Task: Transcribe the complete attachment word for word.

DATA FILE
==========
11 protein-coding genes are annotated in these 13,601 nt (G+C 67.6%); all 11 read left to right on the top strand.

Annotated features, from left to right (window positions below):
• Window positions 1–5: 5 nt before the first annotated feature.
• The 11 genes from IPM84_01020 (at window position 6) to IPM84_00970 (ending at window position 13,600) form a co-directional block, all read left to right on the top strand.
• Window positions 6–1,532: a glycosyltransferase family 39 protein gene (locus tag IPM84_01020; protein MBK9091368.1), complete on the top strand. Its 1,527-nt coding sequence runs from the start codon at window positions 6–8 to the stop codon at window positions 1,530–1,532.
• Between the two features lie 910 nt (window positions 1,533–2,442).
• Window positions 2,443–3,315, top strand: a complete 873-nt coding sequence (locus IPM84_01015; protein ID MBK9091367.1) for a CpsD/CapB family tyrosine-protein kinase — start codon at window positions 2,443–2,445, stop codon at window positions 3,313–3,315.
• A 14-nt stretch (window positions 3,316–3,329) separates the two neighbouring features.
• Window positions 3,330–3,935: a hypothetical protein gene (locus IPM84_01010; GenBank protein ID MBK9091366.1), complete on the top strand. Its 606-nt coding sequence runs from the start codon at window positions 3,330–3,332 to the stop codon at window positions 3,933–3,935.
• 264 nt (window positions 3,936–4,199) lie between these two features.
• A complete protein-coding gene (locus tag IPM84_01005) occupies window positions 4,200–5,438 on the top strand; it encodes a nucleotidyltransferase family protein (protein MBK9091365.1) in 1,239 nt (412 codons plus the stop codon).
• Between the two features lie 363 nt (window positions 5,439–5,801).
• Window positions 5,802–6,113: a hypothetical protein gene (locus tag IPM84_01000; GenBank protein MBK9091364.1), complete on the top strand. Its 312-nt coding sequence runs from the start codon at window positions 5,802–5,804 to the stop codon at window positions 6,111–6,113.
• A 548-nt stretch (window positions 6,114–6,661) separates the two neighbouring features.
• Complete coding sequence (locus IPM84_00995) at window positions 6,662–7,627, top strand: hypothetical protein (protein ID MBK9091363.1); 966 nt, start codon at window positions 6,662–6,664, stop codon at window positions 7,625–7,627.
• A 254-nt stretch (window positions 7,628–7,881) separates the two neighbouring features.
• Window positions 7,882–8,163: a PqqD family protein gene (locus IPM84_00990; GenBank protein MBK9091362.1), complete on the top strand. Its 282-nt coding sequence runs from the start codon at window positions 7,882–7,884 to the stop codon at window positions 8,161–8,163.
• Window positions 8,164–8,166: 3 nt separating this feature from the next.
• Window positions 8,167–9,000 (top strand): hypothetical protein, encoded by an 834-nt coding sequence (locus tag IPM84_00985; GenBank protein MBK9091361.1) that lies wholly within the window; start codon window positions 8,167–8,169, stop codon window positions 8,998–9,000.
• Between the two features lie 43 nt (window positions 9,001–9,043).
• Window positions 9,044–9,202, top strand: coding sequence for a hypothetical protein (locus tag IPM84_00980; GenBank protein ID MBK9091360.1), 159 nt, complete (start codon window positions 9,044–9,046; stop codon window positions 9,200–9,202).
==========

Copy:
11 protein-coding genes are annotated in these 13,601 nt (G+C 67.6%); all 11 read left to right on the top strand.

Annotated features, from left to right (window positions below):
• Window positions 1–5: 5 nt before the first annotated feature.
• The 11 genes from IPM84_01020 (at window position 6) to IPM84_00970 (ending at window position 13,600) form a co-directional block, all read left to right on the top strand.
• Window positions 6–1,532: a glycosyltransferase family 39 protein gene (locus tag IPM84_01020; protein MBK9091368.1), complete on the top strand. Its 1,527-nt coding sequence runs from the start codon at window positions 6–8 to the stop codon at window positions 1,530–1,532.
• Between the two features lie 910 nt (window positions 1,533–2,442).
• Window positions 2,443–3,315, top strand: a complete 873-nt coding sequence (locus IPM84_01015; protein ID MBK9091367.1) for a CpsD/CapB family tyrosine-protein kinase — start codon at window positions 2,443–2,445, stop codon at window positions 3,313–3,315.
• A 14-nt stretch (window positions 3,316–3,329) separates the two neighbouring features.
• Window positions 3,330–3,935: a hypothetical protein gene (locus IPM84_01010; GenBank protein ID MBK9091366.1), complete on the top strand. Its 606-nt coding sequence runs from the start codon at window positions 3,330–3,332 to the stop codon at window positions 3,933–3,935.
• 264 nt (window positions 3,936–4,199) lie between these two features.
• A complete protein-coding gene (locus tag IPM84_01005) occupies window positions 4,200–5,438 on the top strand; it encodes a nucleotidyltransferase family protein (protein MBK9091365.1) in 1,239 nt (412 codons plus the stop codon).
• Between the two features lie 363 nt (window positions 5,439–5,801).
• Window positions 5,802–6,113: a hypothetical protein gene (locus tag IPM84_01000; GenBank protein MBK9091364.1), complete on the top strand. Its 312-nt coding sequence runs from the start codon at window positions 5,802–5,804 to the stop codon at window positions 6,111–6,113.
• A 548-nt stretch (window positions 6,114–6,661) separates the two neighbouring features.
• Complete coding sequence (locus IPM84_00995) at window positions 6,662–7,627, top strand: hypothetical protein (protein ID MBK9091363.1); 966 nt, start codon at window positions 6,662–6,664, stop codon at window positions 7,625–7,627.
• A 254-nt stretch (window positions 7,628–7,881) separates the two neighbouring features.
• Window positions 7,882–8,163: a PqqD family protein gene (locus IPM84_00990; GenBank protein MBK9091362.1), complete on the top strand. Its 282-nt coding sequence runs from the start codon at window positions 7,882–7,884 to the stop codon at window positions 8,161–8,163.
• Window positions 8,164–8,166: 3 nt separating this feature from the next.
• Window positions 8,167–9,000 (top strand): hypothetical protein, encoded by an 834-nt coding sequence (locus tag IPM84_00985; GenBank protein MBK9091361.1) that lies wholly within the window; start codon window positions 8,167–8,169, stop codon window positions 8,998–9,000.
• Between the two features lie 43 nt (window positions 9,001–9,043).
• Window positions 9,044–9,202, top strand: coding sequence for a hypothetical protein (locus tag IPM84_00980; GenBank protein ID MBK9091360.1), 159 nt, complete (start codon window positions 9,044–9,046; stop codon window positions 9,200–9,202).